Comparatively, root shows the highest syntheses of gentiopicroside, followed by flower while amounts in stem and leaf are relatively low. Maybe this result can provide the evidence why root is used as the main medicinal part all along the history. Remarkably, the level of gentiopicroside in flower is also high, which has a small difference from that in root. Previous research has been reported that the flower of Gentiana macrophylla has a high accumulation capacity for this compound [37]. Thereby, this part of G. rigescens can be regarded as a potential medicinal organ, to some degree.

With respect to the other compounds, their distribution regularities in different parts are variable. The highest level of loganic acid is observed in flower. The concentration of swertiamarin in these four parts is significantly low, the roots and the leaves being its more concentrated parts. For sweroside, the accumulations in leaf and flower are higher than that of the other parts. In light of the descriptions, the accumulations of these four compounds are variable obviously among different organs, which are in accordance with other medicinal plants [38, 39]. The selection of certain part of G. rigescens impacts the medicinal quality.

3.3. Variation of Iridoid Glycosides among Cultivation Ages

According to the study on tissue culture materials [12], the accumulation of iridoid glycosides in G. rigescens is different in various growth stages. Quantitative variations of iridoid glycosides among different cultivation ages are presented in Figure 3.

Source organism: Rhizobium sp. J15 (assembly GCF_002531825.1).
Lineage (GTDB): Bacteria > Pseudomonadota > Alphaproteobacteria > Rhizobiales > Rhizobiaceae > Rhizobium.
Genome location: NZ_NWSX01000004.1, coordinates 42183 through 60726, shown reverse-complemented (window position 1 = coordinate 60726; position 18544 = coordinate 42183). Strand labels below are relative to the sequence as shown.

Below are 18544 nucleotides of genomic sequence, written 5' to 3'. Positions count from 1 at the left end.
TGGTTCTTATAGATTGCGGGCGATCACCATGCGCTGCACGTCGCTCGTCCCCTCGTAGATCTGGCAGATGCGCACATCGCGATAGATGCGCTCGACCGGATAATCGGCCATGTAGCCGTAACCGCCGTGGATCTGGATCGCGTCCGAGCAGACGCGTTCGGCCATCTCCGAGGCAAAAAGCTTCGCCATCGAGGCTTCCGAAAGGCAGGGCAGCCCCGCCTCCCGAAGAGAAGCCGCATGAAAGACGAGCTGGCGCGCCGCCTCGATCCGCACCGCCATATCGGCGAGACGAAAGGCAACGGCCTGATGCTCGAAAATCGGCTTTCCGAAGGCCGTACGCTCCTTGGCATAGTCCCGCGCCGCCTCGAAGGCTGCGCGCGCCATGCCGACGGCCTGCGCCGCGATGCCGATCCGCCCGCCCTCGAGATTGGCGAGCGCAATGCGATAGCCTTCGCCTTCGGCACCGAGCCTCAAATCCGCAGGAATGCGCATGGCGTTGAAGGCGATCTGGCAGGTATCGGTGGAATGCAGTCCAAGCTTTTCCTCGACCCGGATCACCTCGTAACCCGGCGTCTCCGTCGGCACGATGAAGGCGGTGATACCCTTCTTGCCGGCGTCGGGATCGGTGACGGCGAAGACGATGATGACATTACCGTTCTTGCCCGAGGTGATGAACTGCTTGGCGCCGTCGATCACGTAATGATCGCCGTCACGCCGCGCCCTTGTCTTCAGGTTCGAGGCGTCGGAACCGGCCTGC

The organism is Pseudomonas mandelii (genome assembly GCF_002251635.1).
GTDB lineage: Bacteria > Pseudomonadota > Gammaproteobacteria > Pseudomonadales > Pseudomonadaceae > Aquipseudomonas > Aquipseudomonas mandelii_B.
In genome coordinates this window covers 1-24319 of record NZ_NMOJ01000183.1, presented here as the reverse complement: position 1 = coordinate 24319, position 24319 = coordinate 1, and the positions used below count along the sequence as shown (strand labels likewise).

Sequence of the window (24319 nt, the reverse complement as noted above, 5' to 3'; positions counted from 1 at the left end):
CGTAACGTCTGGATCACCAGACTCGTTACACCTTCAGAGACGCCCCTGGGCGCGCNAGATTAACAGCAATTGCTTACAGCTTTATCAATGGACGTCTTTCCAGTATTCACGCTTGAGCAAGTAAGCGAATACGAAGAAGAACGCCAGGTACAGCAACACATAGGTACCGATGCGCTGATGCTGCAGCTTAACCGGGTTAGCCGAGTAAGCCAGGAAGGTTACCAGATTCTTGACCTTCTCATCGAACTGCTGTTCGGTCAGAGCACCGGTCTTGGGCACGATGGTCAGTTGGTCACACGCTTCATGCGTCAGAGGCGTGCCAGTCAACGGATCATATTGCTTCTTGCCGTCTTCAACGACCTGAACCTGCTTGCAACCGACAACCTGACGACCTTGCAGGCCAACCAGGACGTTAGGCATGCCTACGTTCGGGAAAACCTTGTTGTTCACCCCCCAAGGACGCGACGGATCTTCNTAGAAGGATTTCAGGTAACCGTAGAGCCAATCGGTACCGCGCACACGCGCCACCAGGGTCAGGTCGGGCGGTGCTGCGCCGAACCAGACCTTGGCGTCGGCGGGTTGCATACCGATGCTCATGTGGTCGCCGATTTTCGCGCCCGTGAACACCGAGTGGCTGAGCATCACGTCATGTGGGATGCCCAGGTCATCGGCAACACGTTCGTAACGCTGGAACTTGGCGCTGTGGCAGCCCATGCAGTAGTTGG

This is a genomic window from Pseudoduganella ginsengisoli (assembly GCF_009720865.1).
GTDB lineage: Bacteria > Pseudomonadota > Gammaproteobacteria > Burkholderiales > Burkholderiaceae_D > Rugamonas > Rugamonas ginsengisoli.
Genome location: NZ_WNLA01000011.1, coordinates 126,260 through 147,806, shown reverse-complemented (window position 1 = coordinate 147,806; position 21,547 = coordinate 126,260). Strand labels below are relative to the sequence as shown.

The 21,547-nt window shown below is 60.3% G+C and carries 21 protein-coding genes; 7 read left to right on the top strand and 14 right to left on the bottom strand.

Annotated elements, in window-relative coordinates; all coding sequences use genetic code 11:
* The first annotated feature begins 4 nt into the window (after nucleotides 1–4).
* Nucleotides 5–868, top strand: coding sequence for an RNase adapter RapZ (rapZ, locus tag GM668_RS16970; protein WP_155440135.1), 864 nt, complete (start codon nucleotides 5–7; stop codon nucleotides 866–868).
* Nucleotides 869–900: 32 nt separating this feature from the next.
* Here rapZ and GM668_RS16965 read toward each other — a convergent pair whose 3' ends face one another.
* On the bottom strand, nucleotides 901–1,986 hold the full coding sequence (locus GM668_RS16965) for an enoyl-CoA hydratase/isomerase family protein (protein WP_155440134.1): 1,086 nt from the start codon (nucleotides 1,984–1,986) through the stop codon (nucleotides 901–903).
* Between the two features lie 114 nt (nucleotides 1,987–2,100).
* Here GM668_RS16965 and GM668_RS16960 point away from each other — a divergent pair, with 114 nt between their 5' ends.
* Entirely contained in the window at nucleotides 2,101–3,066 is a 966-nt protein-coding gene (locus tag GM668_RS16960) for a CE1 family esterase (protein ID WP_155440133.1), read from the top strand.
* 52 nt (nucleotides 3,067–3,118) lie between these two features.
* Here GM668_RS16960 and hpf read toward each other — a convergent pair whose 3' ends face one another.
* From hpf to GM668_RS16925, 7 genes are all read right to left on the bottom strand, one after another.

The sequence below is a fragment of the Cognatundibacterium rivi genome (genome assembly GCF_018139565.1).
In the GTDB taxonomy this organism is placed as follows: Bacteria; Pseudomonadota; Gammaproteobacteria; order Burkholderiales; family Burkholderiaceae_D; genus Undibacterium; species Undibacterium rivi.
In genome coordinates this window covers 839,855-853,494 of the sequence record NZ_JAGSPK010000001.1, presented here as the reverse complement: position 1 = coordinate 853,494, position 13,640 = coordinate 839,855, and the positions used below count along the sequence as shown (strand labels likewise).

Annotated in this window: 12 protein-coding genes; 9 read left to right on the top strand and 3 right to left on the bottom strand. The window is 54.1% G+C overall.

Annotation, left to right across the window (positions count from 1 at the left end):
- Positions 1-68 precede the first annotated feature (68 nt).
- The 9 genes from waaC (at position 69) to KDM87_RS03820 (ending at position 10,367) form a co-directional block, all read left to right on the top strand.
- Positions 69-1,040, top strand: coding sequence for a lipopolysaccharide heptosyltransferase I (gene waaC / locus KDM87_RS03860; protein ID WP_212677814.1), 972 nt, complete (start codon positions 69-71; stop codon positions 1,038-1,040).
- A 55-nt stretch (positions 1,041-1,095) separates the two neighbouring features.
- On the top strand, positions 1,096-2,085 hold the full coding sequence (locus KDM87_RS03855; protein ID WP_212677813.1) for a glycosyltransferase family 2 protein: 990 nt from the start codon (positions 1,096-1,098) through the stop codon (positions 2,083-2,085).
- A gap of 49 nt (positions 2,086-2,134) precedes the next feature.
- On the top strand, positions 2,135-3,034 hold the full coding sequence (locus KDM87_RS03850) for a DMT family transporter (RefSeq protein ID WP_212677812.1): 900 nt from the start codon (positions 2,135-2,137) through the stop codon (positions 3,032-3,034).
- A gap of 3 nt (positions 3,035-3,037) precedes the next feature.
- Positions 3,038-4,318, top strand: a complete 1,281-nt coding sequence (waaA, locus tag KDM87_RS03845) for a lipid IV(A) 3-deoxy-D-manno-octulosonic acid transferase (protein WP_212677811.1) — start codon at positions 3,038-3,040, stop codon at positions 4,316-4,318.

Figure 3: Quantitative variation of iridoid glycosides between cultivation ages. (Description: this figure shows the quantitative variation of iridoid glycosides between cultivation ages of different organs of G. rigescens resources based on HPLC method. The content of metabolites is represented as the average value.)

These compounds are dynamic during the growth of G. rigescens. The gentiopicroside of root is increased in the first two years while it subsequently decreased in the third year. The change regularities of this compound of other parts show an opposite trend. Loganic acid of root, leaf, and flower decreases at first and then increases. With respect to stem, the content of loganic acid grows steadily during three years. For swertiamarin and sweroside, the levels are gradually declined during the growth of this plant in stem, leaf, and flower. In root, the swertiamarin falls down after it ascends first and the sweroside shows an opposite change against swertiamarin during three years. It could be concluded that the levels of these compounds obviously changed with the change of cultivation ages. The highest amount of gentiopicroside is identified in the root of 2-year-old plant, which may have the best medicinal quality.

In addition, the variation of total iridoid glycosides compounds is displayed in Table 2. Obviously, the variation caused by different parts is more noticeable than that by different cultivation ages. Particularly, there are not significant differences of these compounds of stem and flower among different cultivation ages. In root, these compounds of 1-year-old samples are significantly different to that of 2-year-old samples. In leaf, these compounds of 1-year-old samples are significantly different to that of the others. For different parts, the total iridoid glycosides compounds of root and flower are significantly different to that of stem and leaf.

Table 2: The variation of total iridoid glycosides according to different parts and cultivation ages.
3.4. Discrimination of Different Cultivation Ages and Parts